Updated: Jan 24
New Delhi: On 6 January, the Supreme Court issued notice on petitions filed by Vishal Thakre & Others and social activist Teesta Setalvad's NGO, Citizens for Justice and Peace, challenging the constitutional validity of anti-conversion laws in Uttar Pradesh (UP) and Uttarakhand. But while doing so, the apex court rejected the argument to stay these laws till the matter is adjudicated upon.
When the Court urged the petitioners to approach the high courts, the petitioners argued that the apex court should consider the matter since it was pending in more than one high court, “causing widespread problems in society”.
These laws now go beyond the two states where they are operational, since Madhya Pradesh (MP) has very recently enacted a similar but stricter law and Haryana and Karnataka have announced (here and here) their intention to do the same.
Many high courts have already declared provisions similar to the UP Prohibition of Unlawful Conversion of Religion Ordinance, 2020, in their respective states to be unconstitutional. However, that has neither discouraged UP, Uttarakhand and MP from bringing in these laws nor Haryana and Karnataka from their resolve to enact similar laws.
Governor Anandiben Patel promulgated the Madhya Pradesh Freedom of Religion Ordinance, 2020, which was published in the MP gazette on 9 January 2021. With provisions largely mirroring those in the UP ordinance, the MP ordinance prescribes even stricter penalties for those who forcibly convert a woman for marriage than those in the UP law: Imprisonment up to 10 years and a minimum fine of Rs 50,000 compared to a jail term of up to five years and a minimum fine of Rs 15,000 in UP.
The MP ordinance restricts the ability of directly filing a written complaint to parents and siblings unlike the UP ordinance, which allows any blood relative or relative by marriage or adoption to file an FIR against anyone for unlawful conversion of either person in the marriage. Under section 4 of the MP ordinance, any person who is related by blood, marriage, adoption, guardianship or custodianship can file a written complaint only with court permission.
The petitioners told the Supreme Court that “innocent persons” were being targeted under the UP ordinance based on allegations of “love jihad” (see here and here). However, the Court refused to stay the operation of these laws, pending a challenge. It noted that interim relief of the nature of a stay could not be provided under Article 32 of the Constitution, which allows anyone to approach the Supreme Court for the enforcement of fundamental rights.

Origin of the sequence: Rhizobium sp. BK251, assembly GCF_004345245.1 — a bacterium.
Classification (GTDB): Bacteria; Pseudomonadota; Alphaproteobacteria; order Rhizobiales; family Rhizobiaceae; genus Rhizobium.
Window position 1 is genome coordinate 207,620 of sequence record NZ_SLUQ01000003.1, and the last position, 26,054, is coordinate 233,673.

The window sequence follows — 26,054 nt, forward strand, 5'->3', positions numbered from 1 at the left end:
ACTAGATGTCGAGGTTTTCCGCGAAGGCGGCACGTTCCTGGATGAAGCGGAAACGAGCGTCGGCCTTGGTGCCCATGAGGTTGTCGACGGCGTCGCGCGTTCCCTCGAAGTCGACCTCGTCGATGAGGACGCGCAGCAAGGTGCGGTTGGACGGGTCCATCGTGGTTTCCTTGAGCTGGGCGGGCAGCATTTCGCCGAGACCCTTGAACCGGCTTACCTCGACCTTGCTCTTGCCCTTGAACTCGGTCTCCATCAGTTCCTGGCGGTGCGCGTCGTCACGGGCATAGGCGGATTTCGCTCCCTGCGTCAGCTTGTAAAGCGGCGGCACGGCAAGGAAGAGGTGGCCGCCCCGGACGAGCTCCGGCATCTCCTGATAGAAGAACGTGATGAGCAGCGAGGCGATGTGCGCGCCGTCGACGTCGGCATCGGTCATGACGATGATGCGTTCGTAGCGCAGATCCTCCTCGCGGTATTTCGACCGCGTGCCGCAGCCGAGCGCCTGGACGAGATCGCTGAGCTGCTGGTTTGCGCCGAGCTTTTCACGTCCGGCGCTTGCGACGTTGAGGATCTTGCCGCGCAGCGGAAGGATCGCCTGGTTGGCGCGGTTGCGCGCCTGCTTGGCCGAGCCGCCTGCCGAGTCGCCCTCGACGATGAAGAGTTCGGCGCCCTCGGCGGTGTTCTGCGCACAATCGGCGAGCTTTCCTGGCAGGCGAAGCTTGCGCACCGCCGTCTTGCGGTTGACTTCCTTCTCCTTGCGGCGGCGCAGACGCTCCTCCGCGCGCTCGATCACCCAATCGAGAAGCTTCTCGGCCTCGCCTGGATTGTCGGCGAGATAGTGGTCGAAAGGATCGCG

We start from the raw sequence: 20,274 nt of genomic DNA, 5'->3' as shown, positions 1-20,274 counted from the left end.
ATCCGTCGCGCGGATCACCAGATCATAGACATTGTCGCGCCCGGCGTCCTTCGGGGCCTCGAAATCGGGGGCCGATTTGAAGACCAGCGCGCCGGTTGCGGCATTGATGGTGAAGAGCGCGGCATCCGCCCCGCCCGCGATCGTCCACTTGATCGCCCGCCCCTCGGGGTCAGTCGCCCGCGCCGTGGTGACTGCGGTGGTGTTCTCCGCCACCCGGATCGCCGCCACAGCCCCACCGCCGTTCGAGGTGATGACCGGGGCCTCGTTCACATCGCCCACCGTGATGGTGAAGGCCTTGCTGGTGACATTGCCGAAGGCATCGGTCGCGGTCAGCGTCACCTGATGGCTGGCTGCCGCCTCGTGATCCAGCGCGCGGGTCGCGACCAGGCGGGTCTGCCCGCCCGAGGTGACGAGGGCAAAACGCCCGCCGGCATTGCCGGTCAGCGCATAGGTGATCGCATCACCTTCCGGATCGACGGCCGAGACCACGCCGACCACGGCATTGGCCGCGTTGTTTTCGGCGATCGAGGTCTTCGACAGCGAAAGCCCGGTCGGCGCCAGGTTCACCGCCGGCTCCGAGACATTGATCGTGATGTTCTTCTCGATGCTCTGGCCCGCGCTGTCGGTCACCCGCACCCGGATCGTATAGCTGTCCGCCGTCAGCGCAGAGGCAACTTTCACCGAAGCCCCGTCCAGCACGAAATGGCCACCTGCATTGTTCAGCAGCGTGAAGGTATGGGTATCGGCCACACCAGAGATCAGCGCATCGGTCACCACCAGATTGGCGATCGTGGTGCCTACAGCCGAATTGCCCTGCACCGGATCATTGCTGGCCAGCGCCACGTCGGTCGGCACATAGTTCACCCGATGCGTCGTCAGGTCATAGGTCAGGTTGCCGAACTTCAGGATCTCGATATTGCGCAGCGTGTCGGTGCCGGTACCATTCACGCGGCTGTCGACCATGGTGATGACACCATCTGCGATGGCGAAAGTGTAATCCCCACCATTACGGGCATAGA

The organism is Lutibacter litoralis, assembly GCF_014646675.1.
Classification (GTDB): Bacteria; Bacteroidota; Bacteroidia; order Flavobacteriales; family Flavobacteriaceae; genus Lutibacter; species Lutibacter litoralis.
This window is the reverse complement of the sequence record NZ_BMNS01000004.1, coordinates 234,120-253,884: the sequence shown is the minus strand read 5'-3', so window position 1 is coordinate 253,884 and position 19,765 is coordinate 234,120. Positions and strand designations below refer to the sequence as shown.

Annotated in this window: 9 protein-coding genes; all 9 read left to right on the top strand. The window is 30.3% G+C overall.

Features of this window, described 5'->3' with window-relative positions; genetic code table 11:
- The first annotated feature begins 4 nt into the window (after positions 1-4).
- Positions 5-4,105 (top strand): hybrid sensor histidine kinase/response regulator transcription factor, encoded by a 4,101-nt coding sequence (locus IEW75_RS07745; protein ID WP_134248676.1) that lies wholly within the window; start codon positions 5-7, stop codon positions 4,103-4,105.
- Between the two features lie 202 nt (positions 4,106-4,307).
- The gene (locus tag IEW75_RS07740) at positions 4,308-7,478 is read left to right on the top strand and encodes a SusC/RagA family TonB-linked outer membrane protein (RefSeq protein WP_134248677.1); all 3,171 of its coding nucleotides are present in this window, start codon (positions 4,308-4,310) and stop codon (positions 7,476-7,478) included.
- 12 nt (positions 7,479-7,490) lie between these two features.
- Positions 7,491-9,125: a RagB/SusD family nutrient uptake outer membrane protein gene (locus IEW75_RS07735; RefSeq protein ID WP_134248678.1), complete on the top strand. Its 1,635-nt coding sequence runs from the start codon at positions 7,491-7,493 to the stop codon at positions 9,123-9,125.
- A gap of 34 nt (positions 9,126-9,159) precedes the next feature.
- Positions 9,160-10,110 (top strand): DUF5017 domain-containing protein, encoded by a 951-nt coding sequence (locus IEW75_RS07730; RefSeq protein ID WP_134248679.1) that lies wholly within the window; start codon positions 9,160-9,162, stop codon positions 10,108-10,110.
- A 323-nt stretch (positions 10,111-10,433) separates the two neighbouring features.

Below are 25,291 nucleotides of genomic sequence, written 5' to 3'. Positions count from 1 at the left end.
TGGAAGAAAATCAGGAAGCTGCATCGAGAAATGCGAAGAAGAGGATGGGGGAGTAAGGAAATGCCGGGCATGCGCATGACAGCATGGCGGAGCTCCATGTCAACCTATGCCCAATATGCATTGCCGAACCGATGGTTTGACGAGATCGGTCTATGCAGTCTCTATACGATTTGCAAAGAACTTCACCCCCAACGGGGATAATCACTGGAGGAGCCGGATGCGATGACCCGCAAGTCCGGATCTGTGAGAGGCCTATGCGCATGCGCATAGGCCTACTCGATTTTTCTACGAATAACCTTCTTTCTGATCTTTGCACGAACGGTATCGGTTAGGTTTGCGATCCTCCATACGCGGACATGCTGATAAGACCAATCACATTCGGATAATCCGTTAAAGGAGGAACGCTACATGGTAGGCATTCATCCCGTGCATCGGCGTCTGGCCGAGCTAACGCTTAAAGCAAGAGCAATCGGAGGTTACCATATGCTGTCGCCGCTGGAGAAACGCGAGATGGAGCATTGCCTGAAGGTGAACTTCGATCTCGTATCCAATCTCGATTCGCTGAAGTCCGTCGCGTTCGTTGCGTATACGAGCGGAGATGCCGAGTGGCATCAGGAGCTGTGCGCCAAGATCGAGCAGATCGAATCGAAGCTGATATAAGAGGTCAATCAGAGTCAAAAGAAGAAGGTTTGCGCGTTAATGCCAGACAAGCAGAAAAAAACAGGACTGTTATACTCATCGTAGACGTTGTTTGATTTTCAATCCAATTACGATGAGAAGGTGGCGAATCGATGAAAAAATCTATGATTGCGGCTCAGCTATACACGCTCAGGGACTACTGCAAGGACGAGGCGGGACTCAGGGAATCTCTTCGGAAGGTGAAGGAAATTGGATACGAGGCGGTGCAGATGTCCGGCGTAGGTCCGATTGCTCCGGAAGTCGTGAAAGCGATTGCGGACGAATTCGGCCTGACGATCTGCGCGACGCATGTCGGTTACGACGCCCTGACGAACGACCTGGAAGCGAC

Earlier in November 2020, Chief Justice S A Bobde said the Supreme Court was “trying to limit Article 32 petitions” during court proceedings for the release of Kerala journalist Siddique Kappan, who was arrested while proceeding to cover the Hathras rape and murder case.
This tendency of the Supreme Court to cite lack (or presence) of jurisdiction, time or resources at its convenience has been enabled by a judicial culture that dilutes procedural norms, regards them as unnecessary technicalities, and arrogates to itself unchecked discretion and power, argued Anuj Bhuwania, legal scholar and author of the book Courting the People: Public Interest Litigation in Post-Emergency India.
The institutional history and constitutional design of the Indian Supreme Court are particularly suited to the deployment of the Court’s populist will in service of the current government’s majoritarian agenda. This is why, unlike the Emergency era, when the judiciary impeded the political agenda of the Indira Gandhi government, which had to drastically amend the Constitution to restrict judicial review, Prime Minister Narendra Modi’s government has felt no need to do so.
Intimate Decisions, Ambiguity, Uncertainty And Persuasion
The need to require detailed arguments instead of granting a stay on the “love jihad” ordinances reflects the normalisation of coercive state power interfering with intimate decisions made by women.
Historically, the Court’s approach to sex discrimination in India has been predominantly protectionist—regarding women as weak and in requirement of protection—and even misogynistic, as Article 14 reported in June 2020.
This approach does not focus on constitutional values of substantive equality but reflects an inherent belief in women’s inferiority and subordination within the family, and thus the need for “protecting” them from abuse. It is this idea of the hapless Hindu woman victim being seduced by the cunning Muslim man that enlivens the context and the “mischief” that the love-jihad ordinances are motivated to contain.
The intersections of religion, caste, class and gender in India require a focus on multiple oppressions instead of a strict binary of male domination and female subordination. Sometimes, description of inequality through statements like “women are victims”, end up re-inscribing sex-based stereotypes.
These disempowered, brutalised and victimised constructions of women are far from liberating. It is equally important to beware of the search for a feminist ‘purity’ that harks back to the construction of the woman as helpless, as British criminal law scholar, Nikola Lacey has pointed out.
The Supreme Court has held in Anuj Garg and Joseph Shine that measures perpetuating damaging sexual stereotypes that regard women as inferior cannot be saved in the name of being ostensibly “beneficial” to women under Article 15(3) of the Constitution. Article 15(3), which allows for “special provisions” to be made for women and children, cannot save laws whose entire rationale is discriminatory.
Anything But Free Will
The anti-conversion laws try to base their legitimacy upon the use of abstract words, such as “freedom” of religion and “free will”, not vitiated by allurement or undue influence.